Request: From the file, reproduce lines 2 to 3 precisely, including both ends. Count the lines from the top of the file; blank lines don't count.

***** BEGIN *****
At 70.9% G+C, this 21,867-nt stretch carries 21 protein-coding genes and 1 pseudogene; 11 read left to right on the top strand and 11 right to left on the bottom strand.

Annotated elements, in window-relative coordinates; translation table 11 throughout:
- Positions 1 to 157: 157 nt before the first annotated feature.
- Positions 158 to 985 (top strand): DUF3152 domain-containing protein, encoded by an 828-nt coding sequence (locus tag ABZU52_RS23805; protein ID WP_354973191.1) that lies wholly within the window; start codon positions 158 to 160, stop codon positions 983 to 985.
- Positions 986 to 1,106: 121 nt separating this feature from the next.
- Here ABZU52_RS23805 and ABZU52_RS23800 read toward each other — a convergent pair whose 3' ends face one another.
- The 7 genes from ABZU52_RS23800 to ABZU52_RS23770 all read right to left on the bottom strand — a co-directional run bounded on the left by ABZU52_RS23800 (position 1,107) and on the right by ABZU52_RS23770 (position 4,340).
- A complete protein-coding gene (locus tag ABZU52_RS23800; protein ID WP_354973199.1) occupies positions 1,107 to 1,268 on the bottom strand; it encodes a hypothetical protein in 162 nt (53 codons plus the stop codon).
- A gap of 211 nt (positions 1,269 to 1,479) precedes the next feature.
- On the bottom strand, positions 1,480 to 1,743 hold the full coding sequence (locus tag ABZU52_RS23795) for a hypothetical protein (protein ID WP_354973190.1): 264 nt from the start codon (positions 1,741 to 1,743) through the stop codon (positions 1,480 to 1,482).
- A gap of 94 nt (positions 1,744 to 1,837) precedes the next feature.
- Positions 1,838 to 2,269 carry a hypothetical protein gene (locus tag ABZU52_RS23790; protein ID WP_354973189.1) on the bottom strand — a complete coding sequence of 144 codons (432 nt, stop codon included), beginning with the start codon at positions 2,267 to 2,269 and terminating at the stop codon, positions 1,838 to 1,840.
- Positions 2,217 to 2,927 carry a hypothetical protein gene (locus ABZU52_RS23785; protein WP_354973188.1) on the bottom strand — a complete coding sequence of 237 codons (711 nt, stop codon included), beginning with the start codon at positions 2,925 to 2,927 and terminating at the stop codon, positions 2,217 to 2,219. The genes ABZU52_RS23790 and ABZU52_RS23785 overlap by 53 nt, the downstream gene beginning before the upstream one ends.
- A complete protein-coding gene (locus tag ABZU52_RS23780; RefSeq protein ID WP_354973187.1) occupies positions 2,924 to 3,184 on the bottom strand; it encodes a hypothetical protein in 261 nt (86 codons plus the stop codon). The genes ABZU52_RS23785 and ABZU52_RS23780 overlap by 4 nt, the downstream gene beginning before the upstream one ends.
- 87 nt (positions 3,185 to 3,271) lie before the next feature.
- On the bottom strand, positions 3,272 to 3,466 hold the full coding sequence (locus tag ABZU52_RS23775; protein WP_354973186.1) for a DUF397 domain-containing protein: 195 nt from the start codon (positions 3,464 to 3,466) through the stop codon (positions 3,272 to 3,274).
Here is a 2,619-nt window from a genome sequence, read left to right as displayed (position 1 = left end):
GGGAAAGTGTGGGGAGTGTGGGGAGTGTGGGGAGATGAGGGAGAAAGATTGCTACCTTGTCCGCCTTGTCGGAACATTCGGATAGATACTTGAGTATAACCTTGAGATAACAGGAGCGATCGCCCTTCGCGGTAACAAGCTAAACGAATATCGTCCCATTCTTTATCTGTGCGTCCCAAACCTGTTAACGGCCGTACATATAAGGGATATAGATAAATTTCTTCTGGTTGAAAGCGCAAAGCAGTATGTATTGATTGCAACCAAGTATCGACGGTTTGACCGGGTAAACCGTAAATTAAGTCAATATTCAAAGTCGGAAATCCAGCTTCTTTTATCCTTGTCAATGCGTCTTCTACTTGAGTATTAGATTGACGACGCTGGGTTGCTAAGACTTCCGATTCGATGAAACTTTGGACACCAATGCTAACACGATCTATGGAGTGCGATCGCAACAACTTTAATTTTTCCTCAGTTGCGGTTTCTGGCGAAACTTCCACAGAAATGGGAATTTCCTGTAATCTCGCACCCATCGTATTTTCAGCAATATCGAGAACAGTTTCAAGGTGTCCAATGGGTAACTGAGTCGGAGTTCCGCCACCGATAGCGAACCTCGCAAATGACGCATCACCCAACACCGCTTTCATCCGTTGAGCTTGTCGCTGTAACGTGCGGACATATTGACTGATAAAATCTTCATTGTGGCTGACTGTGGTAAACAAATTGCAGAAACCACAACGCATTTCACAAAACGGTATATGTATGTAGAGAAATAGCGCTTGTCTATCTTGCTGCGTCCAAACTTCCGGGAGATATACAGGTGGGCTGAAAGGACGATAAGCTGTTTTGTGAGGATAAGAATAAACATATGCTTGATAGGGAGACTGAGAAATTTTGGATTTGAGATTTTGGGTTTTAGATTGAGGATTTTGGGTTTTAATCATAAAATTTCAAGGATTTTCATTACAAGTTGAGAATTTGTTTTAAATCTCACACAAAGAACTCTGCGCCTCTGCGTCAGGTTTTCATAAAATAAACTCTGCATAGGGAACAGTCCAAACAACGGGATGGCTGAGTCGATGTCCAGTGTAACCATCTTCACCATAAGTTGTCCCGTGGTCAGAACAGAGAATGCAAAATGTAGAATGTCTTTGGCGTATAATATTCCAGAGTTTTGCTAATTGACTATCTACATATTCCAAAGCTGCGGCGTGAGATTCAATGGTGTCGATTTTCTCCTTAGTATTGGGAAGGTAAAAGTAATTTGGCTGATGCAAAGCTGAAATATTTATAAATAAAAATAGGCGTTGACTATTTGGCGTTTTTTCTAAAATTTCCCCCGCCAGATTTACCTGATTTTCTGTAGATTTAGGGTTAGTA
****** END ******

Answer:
Annotated elements, in window-relative coordinates; translation table 11 throughout:
- Positions 1 to 157: 157 nt before the first annotated feature.